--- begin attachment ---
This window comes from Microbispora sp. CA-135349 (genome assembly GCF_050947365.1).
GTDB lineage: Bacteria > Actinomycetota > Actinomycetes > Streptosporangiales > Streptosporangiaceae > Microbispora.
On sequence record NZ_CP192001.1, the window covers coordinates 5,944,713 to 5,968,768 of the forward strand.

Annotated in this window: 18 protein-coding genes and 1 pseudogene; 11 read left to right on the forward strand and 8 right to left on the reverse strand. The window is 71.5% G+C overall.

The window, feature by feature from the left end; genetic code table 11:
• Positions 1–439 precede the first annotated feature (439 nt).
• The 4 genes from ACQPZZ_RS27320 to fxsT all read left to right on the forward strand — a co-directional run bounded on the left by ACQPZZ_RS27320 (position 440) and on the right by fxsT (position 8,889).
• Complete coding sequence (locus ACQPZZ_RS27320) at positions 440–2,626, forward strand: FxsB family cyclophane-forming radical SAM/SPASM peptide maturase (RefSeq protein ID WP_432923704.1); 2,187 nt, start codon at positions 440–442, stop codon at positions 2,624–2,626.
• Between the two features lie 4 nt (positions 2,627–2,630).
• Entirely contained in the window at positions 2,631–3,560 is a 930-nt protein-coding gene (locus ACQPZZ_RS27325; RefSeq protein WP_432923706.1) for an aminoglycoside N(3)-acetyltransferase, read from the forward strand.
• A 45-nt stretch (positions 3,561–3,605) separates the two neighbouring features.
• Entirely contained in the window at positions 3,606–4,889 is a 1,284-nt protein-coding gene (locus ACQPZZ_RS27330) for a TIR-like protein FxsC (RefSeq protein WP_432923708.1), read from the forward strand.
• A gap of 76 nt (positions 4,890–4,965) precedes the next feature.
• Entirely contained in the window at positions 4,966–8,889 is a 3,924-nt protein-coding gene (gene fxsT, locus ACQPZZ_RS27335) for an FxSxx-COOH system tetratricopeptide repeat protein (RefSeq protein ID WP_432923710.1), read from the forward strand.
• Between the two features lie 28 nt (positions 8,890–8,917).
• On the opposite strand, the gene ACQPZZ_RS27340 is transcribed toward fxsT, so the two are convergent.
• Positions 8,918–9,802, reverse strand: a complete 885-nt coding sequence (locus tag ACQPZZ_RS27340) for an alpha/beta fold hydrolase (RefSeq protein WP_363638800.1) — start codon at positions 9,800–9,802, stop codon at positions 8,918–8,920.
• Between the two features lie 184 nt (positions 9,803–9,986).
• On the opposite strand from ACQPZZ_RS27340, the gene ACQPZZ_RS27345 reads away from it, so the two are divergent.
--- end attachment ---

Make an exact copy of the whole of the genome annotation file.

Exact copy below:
This window comes from Microbispora sp. CA-135349 (genome assembly GCF_050947365.1).
GTDB lineage: Bacteria > Actinomycetota > Actinomycetes > Streptosporangiales > Streptosporangiaceae > Microbispora.
On sequence record NZ_CP192001.1, the window covers coordinates 5,944,713 to 5,968,768 of the forward strand.

Annotated in this window: 18 protein-coding genes and 1 pseudogene; 11 read left to right on the forward strand and 8 right to left on the reverse strand. The window is 71.5% G+C overall.

The window, feature by feature from the left end; genetic code table 11:
• Positions 1–439 precede the first annotated feature (439 nt).
• The 4 genes from ACQPZZ_RS27320 to fxsT all read left to right on the forward strand — a co-directional run bounded on the left by ACQPZZ_RS27320 (position 440) and on the right by fxsT (position 8,889).
• Complete coding sequence (locus ACQPZZ_RS27320) at positions 440–2,626, forward strand: FxsB family cyclophane-forming radical SAM/SPASM peptide maturase (RefSeq protein ID WP_432923704.1); 2,187 nt, start codon at positions 440–442, stop codon at positions 2,624–2,626.
• Between the two features lie 4 nt (positions 2,627–2,630).
• Entirely contained in the window at positions 2,631–3,560 is a 930-nt protein-coding gene (locus ACQPZZ_RS27325; RefSeq protein WP_432923706.1) for an aminoglycoside N(3)-acetyltransferase, read from the forward strand.
• A 45-nt stretch (positions 3,561–3,605) separates the two neighbouring features.
• Entirely contained in the window at positions 3,606–4,889 is a 1,284-nt protein-coding gene (locus ACQPZZ_RS27330) for a TIR-like protein FxsC (RefSeq protein WP_432923708.1), read from the forward strand.
• A gap of 76 nt (positions 4,890–4,965) precedes the next feature.
• Entirely contained in the window at positions 4,966–8,889 is a 3,924-nt protein-coding gene (gene fxsT, locus ACQPZZ_RS27335) for an FxSxx-COOH system tetratricopeptide repeat protein (RefSeq protein ID WP_432923710.1), read from the forward strand.
• Between the two features lie 28 nt (positions 8,890–8,917).
• On the opposite strand, the gene ACQPZZ_RS27340 is transcribed toward fxsT, so the two are convergent.
• Positions 8,918–9,802, reverse strand: a complete 885-nt coding sequence (locus tag ACQPZZ_RS27340) for an alpha/beta fold hydrolase (RefSeq protein WP_363638800.1) — start codon at positions 9,800–9,802, stop codon at positions 8,918–8,920.
• Between the two features lie 184 nt (positions 9,803–9,986).
• On the opposite strand from ACQPZZ_RS27340, the gene ACQPZZ_RS27345 reads away from it, so the two are divergent.